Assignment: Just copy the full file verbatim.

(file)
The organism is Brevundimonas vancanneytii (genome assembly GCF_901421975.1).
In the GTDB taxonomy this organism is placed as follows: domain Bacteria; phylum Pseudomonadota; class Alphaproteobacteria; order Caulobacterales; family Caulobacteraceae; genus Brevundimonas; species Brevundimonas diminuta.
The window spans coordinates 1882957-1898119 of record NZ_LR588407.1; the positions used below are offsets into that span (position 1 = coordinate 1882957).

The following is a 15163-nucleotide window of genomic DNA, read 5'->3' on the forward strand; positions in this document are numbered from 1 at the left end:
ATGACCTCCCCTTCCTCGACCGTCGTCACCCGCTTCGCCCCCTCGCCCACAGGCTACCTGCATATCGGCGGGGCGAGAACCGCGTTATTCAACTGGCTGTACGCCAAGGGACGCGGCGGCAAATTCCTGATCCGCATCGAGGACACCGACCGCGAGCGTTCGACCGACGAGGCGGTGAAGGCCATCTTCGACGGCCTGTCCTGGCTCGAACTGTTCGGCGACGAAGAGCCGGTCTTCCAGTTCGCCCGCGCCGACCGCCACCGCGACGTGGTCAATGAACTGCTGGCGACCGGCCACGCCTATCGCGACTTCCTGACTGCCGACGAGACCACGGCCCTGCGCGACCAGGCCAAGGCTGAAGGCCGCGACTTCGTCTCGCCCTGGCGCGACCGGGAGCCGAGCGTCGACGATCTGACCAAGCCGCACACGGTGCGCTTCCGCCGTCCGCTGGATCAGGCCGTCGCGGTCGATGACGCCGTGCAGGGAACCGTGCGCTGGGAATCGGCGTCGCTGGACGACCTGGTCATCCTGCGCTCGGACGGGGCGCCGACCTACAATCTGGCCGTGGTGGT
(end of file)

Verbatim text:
The organism is Brevundimonas vancanneytii (genome assembly GCF_901421975.1).
In the GTDB taxonomy this organism is placed as follows: domain Bacteria; phylum Pseudomonadota; class Alphaproteobacteria; order Caulobacterales; family Caulobacteraceae; genus Brevundimonas; species Brevundimonas diminuta.
The window spans coordinates 1882957-1898119 of record NZ_LR588407.1; the positions used below are offsets into that span (position 1 = coordinate 1882957).

The following is a 15163-nucleotide window of genomic DNA, read 5'->3' on the forward strand; positions in this document are numbered from 1 at the left end:
ATGACCTCCCCTTCCTCGACCGTCGTCACCCGCTTCGCCCCCTCGCCCACAGGCTACCTGCATATCGGCGGGGCGAGAACCGCGTTATTCAACTGGCTGTACGCCAAGGGACGCGGCGGCAAATTCCTGATCCGCATCGAGGACACCGACCGCGAGCGTTCGACCGACGAGGCGGTGAAGGCCATCTTCGACGGCCTGTCCTGGCTCGAACTGTTCGGCGACGAAGAGCCGGTCTTCCAGTTCGCCCGCGCCGACCGCCACCGCGACGTGGTCAATGAACTGCTGGCGACCGGCCACGCCTATCGCGACTTCCTGACTGCCGACGAGACCACGGCCCTGCGCGACCAGGCCAAGGCTGAAGGCCGCGACTTCGTCTCGCCCTGGCGCGACCGGGAGCCGAGCGTCGACGATCTGACCAAGCCGCACACGGTGCGCTTCCGCCGTCCGCTGGATCAGGCCGTCGCGGTCGATGACGCCGTGCAGGGAACCGTGCGCTGGGAATCGGCGTCGCTGGACGACCTGGTCATCCTGCGCTCGGACGGGGCGCCGACCTACAATCTGGCCGTGGTGGT